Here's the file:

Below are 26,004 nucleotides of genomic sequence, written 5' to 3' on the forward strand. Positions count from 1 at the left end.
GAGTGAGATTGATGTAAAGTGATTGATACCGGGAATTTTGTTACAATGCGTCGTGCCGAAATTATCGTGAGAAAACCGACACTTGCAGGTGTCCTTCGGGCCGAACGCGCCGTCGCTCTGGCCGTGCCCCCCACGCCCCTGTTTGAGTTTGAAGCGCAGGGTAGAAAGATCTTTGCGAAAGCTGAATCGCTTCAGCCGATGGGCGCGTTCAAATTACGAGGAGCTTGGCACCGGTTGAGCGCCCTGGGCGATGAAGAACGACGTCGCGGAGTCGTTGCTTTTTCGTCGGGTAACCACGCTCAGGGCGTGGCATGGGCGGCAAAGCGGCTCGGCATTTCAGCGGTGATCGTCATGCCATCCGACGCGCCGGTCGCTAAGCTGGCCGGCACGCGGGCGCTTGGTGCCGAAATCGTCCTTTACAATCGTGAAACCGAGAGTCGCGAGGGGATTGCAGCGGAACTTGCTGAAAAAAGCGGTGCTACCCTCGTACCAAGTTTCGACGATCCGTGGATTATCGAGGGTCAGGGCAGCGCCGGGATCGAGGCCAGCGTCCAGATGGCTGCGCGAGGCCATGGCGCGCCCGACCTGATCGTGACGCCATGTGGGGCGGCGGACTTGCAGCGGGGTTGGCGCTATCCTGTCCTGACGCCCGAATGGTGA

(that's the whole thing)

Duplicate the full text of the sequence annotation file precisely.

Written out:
Below are 26,004 nucleotides of genomic sequence, written 5' to 3' on the forward strand. Positions count from 1 at the left end.
GAGTGAGATTGATGTAAAGTGATTGATACCGGGAATTTTGTTACAATGCGTCGTGCCGAAATTATCGTGAGAAAACCGACACTTGCAGGTGTCCTTCGGGCCGAACGCGCCGTCGCTCTGGCCGTGCCCCCCACGCCCCTGTTTGAGTTTGAAGCGCAGGGTAGAAAGATCTTTGCGAAAGCTGAATCGCTTCAGCCGATGGGCGCGTTCAAATTACGAGGAGCTTGGCACCGGTTGAGCGCCCTGGGCGATGAAGAACGACGTCGCGGAGTCGTTGCTTTTTCGTCGGGTAACCACGCTCAGGGCGTGGCATGGGCGGCAAAGCGGCTCGGCATTTCAGCGGTGATCGTCATGCCATCCGACGCGCCGGTCGCTAAGCTGGCCGGCACGCGGGCGCTTGGTGCCGAAATCGTCCTTTACAATCGTGAAACCGAGAGTCGCGAGGGGATTGCAGCGGAACTTGCTGAAAAAAGCGGTGCTACCCTCGTACCAAGTTTCGACGATCCGTGGATTATCGAGGGTCAGGGCAGCGCCGGGATCGAGGCCAGCGTCCAGATGGCTGCGCGAGGCCATGGCGCGCCCGACCTGATCGTGACGCCATGTGGGGCGGCGGACTTGCAGCGGGGTTGGCGCTATCCTGTCCTGACGCCCGAATGGTGA